The UNHCR and UN-Habitat have recently launched a new report assessing the Syrian refugee crisis in Lebanon by studying issues of housing, land and property. Entitled Housing, Land and Property Issues in Lebanon: Implications of the Syrian Refugee Crisis, the report is authored by lawyers Nizar Saghieh and Karim Nammour and Mona Fawaz, associate professor of urban studies and planning at the American University of Beirut, and is accessible through UNHCR’s “Syria Regional Refugee Response” sharing portal. The report is organized in five chapters: the first presents key findings and recommendations (and is available in Arabic), the second discusses the context of housing, land and property in Lebanon, the third examines access of Syrian refugees to shelter in Lebanon, while the fourth and fifth chapters focus on the case studies of Naba’a in Bourj Hammoud (Beirut) and Akkar in North Lebanon. The purpose of the study is “to inform humanitarian and government entities and help in designing policies, planning decisions and programs so as to ensure that refugees and vulnerable Lebanese families have access to safe, affordable and adequate shelter.” The report includes valuable maps, diagrams and quantitative information about housing, land and property in Lebanon.
Below are excerpts from the report’s Introduction:
Lebanon hosts the highest number of Syrian refugees in the region. UNHCR estimates that over one million refuges currently in Lebanon, in addition to at least 50,000 Palestinaian Refugees from Syria (PRS). Most of this influx has occurred in the past year. In January 2013 the refugee population was less than 150,000, but grew almost six-fold during 2013. It is estimated today that one out of every five residents in Lebanon is a refugee. These refuges are distributed across the country, with the highest population concentrations in the Bekaa (35 percent), Beirut (25 percent) and North Lebanon (25 percent). Most of these refuges are settling in cities and peri-urban areas outside towns and villages, creating different challenges from those normally found in a rural context.
The Syrian refugees’ crisis has had a huge impact on Lebanon. At the onset of the crisis, host communities in Lebanon welcomed and supported many refugees, sometimes without asking for anything in return. However, as the crisis has become prolonged, supporting refugees has become an increasing burden on communities and public authorities alike. In the context of a weak central government and in the absence of a comprehensive national strategy to respond to the crisis, humanitarian actors have increased their cooperation with municipal authorities. In fact, municipalities have in many cases been the Government’s “first responders” to the refugee crisis. There are signs, however, that municipalities’ capacities are increasingly strained and that they are becoming more and more frustrated with the situation.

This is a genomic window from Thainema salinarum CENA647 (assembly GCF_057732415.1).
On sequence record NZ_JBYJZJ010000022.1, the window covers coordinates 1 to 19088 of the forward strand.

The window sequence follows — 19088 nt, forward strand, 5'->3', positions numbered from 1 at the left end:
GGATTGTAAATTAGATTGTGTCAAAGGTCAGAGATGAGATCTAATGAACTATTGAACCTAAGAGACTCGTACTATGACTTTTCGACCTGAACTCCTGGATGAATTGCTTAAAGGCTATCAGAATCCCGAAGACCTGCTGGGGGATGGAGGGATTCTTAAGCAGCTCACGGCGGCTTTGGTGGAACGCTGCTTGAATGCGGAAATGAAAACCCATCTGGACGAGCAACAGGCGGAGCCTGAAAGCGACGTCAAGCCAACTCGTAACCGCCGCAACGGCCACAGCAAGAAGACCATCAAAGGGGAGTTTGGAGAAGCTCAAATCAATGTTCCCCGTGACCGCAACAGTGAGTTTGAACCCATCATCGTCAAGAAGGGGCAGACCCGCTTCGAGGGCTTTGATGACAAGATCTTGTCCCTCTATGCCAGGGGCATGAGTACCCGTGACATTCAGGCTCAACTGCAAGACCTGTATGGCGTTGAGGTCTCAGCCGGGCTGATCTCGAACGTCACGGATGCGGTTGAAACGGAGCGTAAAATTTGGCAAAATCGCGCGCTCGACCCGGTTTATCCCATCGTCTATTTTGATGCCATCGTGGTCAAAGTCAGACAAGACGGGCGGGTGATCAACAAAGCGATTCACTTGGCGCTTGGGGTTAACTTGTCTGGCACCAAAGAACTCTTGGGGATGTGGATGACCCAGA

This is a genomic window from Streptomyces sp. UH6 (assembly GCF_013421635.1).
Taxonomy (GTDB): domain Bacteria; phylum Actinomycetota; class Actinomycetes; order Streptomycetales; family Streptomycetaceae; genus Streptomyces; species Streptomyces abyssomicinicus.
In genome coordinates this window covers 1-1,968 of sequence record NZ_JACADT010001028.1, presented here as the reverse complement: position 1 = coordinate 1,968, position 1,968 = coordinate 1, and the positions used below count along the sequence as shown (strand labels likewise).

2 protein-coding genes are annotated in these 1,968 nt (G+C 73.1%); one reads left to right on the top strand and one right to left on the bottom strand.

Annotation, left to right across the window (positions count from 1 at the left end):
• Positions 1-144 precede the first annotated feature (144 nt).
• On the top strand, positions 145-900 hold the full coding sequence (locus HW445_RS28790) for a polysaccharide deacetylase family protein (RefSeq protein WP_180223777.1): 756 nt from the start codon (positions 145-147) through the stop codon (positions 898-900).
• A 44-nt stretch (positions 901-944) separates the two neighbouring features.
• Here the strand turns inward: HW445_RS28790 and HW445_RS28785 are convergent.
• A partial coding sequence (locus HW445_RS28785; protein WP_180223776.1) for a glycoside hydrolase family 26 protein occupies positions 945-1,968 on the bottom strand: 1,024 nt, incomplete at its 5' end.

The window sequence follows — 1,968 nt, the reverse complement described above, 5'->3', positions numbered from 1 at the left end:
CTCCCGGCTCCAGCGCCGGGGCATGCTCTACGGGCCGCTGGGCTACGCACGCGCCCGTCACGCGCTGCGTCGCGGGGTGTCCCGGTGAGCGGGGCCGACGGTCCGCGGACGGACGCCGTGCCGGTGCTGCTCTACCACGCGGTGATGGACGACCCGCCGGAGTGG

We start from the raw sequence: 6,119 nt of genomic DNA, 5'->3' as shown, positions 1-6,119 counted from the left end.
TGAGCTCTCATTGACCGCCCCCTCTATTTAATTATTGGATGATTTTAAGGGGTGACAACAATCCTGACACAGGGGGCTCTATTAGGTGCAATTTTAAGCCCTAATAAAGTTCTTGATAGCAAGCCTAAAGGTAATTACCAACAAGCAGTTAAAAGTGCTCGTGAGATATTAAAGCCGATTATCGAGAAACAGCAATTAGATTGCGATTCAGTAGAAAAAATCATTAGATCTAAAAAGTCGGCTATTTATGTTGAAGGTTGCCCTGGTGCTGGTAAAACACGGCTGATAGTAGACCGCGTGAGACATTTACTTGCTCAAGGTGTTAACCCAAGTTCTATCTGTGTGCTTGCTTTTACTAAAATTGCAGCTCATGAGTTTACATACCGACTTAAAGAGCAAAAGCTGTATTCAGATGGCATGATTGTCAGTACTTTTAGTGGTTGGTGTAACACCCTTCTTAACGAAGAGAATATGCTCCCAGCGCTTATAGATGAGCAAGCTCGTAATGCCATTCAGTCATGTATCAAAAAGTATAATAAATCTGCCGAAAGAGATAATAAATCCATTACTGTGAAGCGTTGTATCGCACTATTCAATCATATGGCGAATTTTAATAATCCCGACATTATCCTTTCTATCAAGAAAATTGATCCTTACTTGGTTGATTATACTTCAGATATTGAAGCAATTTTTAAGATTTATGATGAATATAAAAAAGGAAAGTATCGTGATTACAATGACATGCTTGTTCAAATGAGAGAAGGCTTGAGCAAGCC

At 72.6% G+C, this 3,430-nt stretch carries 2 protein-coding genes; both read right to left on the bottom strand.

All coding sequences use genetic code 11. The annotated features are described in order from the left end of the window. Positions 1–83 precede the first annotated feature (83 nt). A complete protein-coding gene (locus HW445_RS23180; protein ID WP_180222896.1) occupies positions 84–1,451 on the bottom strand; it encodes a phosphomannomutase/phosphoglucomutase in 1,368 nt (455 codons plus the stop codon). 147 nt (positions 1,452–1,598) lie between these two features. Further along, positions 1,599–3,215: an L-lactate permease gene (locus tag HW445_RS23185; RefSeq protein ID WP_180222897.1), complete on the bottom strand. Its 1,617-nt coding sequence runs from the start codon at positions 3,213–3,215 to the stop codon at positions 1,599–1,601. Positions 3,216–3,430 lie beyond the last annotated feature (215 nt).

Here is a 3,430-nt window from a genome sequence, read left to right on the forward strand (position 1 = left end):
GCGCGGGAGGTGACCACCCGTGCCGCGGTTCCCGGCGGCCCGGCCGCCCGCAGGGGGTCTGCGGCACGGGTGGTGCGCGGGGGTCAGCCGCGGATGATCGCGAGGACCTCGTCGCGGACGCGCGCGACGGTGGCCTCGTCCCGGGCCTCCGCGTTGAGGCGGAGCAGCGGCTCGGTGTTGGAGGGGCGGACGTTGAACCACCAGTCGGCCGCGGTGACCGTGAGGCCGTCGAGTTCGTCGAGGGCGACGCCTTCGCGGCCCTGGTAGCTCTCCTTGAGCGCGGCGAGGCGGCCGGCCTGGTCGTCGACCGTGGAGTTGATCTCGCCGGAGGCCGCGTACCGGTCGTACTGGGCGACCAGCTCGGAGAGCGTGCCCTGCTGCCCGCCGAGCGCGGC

The urgent need for basic shelter has pushed many Syrian refugees to live in poor conditions, frequently in spaces not designed as shelters. The situation is further exacerbated with the arrival of new refugees, reducing hence the availability of housing and increasing the risk of eviction. The presence of these refugees has also adverse consequences for host communities due to increased competition over affordable housing, the inadequacy of existing infrastructure and services, and competition over limited employment opportunities.
The key findings and recommendations are organized into five topics: shelter conditions and trends; housing markets; housing, land and property rights; settlement patterns and land use; and governance. The recommendations follow the same broad structure, but also include suggestions regarding potential pilot projects that combine several recommendations into an integrated program approach. In general the recommendations are organized to present shot-term measures first.